CSPI Seeks Change in Bush Policy Prohibiting Use of Federal Funds to Discourage Soft Drink Consumption
The Center for Science in the Public Interest (CSPI) has called on Agriculture Secretary Tom Vilsack to reverse a policy adopted during the Bush administration that precludes states from using federal nutrition education funds to discourage the consumption of sugar-sweetened beverages. In a June 12, 2009, letter, CSPI Executive Director Michael Jacobson, Director of Legal Affairs Bruce Silverglade and Senior Staff Attorney Ilene Ringel Heller take issue with a 2003 U.S. Department of Agriculture (USDA) memorandum telling state officials that they could not use Supplemental Nutrition Assistance Program (SNAP) funds to disparage or criticize any food. It was apparently issued after Maine launched an ad campaign encouraging residents to reduce their soda consumption.
According to CSPI, this policy has been continued under the new administration, appearing in recent SNAP education guidance materials that state, “SNAP-Ed funds may not be used to convey negative written, visual, or verbal expressions about specific foods, beverages or commodities.” This apparently includes “[n]utrition education messages which convey negative messages or disparage specific foods, beverages or commodity [sic]” and “messages of belittlement or derogation of such items, as well as any suggestion that such foods, beverages or commodities should never be consumed.”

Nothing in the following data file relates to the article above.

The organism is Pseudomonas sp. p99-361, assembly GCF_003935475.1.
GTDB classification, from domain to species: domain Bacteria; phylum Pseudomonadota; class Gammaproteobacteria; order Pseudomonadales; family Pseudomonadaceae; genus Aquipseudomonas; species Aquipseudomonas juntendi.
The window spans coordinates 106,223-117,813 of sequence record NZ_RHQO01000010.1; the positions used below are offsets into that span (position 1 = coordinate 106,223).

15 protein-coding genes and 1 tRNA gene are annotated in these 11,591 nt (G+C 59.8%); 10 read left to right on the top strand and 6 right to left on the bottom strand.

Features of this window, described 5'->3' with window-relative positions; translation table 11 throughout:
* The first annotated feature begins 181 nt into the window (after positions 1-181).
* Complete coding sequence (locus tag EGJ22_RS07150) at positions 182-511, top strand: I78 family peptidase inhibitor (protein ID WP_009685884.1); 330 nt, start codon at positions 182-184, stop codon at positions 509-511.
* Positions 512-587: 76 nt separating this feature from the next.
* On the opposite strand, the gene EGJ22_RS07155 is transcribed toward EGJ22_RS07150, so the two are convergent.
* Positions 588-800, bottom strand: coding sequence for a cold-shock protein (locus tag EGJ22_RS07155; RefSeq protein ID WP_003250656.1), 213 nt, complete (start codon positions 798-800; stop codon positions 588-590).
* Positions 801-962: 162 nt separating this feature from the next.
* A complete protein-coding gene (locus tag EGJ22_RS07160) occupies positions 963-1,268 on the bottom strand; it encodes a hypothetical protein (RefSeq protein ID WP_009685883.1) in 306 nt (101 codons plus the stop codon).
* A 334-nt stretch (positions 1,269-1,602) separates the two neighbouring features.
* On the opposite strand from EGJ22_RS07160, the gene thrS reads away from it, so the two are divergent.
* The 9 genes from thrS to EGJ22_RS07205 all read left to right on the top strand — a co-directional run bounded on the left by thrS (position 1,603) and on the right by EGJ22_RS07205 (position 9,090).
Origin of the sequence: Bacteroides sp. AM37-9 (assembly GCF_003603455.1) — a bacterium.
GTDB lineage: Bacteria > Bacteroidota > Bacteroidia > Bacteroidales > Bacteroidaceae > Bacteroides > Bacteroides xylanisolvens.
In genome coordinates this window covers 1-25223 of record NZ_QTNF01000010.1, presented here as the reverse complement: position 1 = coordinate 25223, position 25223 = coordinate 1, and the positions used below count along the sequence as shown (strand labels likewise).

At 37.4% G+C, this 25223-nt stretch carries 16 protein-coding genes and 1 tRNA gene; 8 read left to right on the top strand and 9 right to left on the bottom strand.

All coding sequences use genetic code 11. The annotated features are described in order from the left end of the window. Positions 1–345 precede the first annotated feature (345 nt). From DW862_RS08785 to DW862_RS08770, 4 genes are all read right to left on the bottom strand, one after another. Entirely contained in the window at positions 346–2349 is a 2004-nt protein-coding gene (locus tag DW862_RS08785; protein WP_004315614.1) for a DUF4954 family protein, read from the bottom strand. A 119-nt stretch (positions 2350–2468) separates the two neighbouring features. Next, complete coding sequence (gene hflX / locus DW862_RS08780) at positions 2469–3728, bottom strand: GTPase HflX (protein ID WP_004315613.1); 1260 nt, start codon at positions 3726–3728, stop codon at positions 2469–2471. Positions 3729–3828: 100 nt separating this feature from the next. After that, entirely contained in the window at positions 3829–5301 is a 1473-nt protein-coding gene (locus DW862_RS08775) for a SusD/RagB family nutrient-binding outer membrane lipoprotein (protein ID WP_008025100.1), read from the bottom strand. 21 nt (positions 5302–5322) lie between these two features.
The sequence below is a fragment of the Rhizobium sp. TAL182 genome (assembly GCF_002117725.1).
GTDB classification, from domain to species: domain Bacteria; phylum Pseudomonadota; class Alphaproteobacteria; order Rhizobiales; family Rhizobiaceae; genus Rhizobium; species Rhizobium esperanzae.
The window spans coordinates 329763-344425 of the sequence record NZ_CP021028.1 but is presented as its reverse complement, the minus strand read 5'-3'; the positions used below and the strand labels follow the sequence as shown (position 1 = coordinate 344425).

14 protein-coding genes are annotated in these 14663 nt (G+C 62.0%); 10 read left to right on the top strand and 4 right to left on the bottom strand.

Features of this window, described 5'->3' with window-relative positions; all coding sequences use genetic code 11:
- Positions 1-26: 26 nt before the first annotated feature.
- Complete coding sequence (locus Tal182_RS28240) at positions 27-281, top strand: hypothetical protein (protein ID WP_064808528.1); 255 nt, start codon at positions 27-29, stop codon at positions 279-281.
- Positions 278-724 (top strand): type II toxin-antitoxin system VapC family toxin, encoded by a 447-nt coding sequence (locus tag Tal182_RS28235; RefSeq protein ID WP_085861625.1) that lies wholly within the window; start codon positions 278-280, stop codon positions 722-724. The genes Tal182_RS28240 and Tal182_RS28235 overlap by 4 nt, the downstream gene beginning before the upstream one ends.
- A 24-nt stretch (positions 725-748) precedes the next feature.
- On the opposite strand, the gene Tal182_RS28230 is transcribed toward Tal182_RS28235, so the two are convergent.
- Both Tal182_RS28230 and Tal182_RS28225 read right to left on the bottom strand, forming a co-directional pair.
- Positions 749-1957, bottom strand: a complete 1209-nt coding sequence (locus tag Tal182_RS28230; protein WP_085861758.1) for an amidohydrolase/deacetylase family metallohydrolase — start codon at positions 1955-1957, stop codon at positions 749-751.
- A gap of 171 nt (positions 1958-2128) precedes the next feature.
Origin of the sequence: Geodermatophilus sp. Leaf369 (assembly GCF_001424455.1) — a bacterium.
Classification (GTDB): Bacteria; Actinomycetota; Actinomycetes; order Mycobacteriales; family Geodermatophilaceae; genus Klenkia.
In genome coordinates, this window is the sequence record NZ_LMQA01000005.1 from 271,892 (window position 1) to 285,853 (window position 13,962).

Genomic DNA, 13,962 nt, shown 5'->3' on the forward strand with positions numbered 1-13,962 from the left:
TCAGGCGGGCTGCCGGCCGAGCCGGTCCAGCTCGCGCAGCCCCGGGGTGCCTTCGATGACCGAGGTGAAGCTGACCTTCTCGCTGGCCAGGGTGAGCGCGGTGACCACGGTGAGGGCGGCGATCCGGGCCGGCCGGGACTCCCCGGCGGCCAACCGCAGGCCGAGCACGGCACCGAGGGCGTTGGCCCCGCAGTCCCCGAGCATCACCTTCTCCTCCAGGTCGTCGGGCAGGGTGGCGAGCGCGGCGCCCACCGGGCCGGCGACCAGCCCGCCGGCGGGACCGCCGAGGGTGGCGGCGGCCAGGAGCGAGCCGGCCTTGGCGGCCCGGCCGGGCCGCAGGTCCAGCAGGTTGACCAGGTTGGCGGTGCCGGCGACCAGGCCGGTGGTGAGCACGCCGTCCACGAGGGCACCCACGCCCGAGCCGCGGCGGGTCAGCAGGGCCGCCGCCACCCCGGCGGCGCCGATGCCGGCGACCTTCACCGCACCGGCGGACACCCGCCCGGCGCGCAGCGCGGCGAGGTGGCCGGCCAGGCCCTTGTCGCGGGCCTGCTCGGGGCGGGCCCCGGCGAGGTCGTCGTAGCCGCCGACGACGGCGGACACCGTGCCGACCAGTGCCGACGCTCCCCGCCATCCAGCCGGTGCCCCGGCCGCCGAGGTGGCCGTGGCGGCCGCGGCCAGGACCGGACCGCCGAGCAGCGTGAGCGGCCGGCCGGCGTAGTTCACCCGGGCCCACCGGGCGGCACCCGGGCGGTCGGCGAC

Linking the consumption of soft drinks to obesity, CSPI details various state campaigns encouraging people to think about the sugar they are consuming when they drink soda, which campaigns were either scrapped or cut back due to an inability to use federal funds. The letter also discusses the USDA’s own nutritional guidelines, which “repeatedly emphasize the value of limiting the consumption of soft drinks.” CSPI concludes, “States should be able to provide accurate dietary advice, using the same effective mechanisms employed by nutrition educators
throughout the country without having to worry about offending specific segments of the food industry or violating USDA rules.”